The packaging industry in India is a blend of both enormous players as well as medium and small enterprises. The major push in the past has come from homegrown demand for sustainable packaging. FMCG companies are presently broadly embracing sustainable packaging innovations to decrease their carbon footprint arising due to packaging and at the same time they are also finding ways to ensure recycling of packaging material which additionally protects the environment.
Packaging is one of the first and a major driver that affects consumer behaviour. An attractive packaging helps products stand out in the jumbled competitive shelves subsequently affecting consumer’s thoughts about a product. Apart from that, a robust packaging gives that much-needed protection to a product and makes handling and transportation simpler. In this way, packaging plays a significant part, especially in the consumer goods industry.
Administrative and public worries around single-use packaging waste is combining with other powerful trends to drive major changes in the consumer packaging industry. Fast-Moving Consumer Goods (FMCG) companies and retailers are proactively taking on the onus on themselves to improve both the sustainability of their packaging as well as to fundamentally re-examine their packaging framework.
Before we talk about India’s packaging industry and its market development, we should highlight how this idea advanced. In ancient times, human beings used leaves to cover their food, and maybe that was the start of food packaging. Ever since the need for storing food for the next day’s consumption was felt, the idea of packaging mushroomed that lead to the making of holders made with plant leaves and little tree stems. With advancement in technology and advent of plastic in 1907, this idea of food packaging evolved at faster than the world could ever imagine.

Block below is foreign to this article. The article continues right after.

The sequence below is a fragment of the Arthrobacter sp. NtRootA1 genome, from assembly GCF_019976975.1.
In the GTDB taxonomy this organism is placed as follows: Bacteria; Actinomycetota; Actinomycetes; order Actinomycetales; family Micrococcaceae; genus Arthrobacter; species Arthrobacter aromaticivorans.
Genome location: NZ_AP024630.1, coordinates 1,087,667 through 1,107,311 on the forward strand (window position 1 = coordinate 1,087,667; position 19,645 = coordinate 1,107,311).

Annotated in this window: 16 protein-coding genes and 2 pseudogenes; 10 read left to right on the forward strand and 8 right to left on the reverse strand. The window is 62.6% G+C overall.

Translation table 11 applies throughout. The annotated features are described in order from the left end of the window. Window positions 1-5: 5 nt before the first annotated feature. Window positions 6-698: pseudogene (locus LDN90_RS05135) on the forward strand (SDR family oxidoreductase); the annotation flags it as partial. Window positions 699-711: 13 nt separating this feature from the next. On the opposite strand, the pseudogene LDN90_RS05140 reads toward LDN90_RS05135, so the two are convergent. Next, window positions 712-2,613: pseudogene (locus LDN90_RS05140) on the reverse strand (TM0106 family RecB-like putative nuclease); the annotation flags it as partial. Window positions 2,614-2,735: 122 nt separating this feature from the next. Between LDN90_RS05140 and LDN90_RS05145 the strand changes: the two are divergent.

Here are the few factors that are driving the evolution in the packaging industry:
Consumer Awareness: Use of packaging is ingrained in today’s world and its use is on an all-time high with the trends suggesting an even greater volume is going to consumed in the coming decades. Over the past decade, the Indian packaging industry has appreciated strong development, driven by shifts in selection of substrates and expansion of alternative solutions. Headline changes include the increased use of Bagasse, Corn-starch, PLA amongst others as substitutes to plastic to meet consumers’ demand for sustainable. Public awareness of packaging waste leakage, particularly plastic waste, into the environment has increased essentially to a record breaking high over the past 12–24 months. The visceral images of the impacts of ocean/sea plastics pollution have worked up consumer sentiment around the world.
Administrative Actions: Governments, all around the world, have responded to public concerns regarding packaging waste, particularly single-use packaging waste, and are executing guidelines to both minimize environmental waste and improve waste management processes. in Asia, Thailand and India recently announced a nationwide ban on single-use plastic bags at major stores to reduce plastic leakage into the environment. India has shelved plans for a full ban of single-use plastics for now but is pushing for increased awareness campaigns about the plastic waste and more collection points to improve collection and curb waste. China has prohibited imports of plastics waste and approved legislation to ban/reduce single-use plastics, increase recycling, recovery, and recirculation of used plastics.
Challenges & Sustainable Outlook: While using plastic for over a century we neglected its impact on our environment, and our health. More than 70 percent of the wrappers that get discarded and disposed of are single-use plastics that either accumulate on our ocean beds, keep piling up on the ‘landfill mountains’, contribute to carbon gas emissions or are found in the guts of numerous of our co-habitants. This needs to change. During this time, sustainable packaging is the only solution. One cannot deny that there will be a significant impact on packaging converters and their value chain, which could threaten the survival of many in the industry. However, for packaging converters with the right focus and a yearning for innovation could benefit from this shift and offer new partnership opportunities to support consumer demand in revising their packaging portfolios. Going forward, converters will have to proactively embrace sustainability, as consumer demands and regulatory requirements multiply.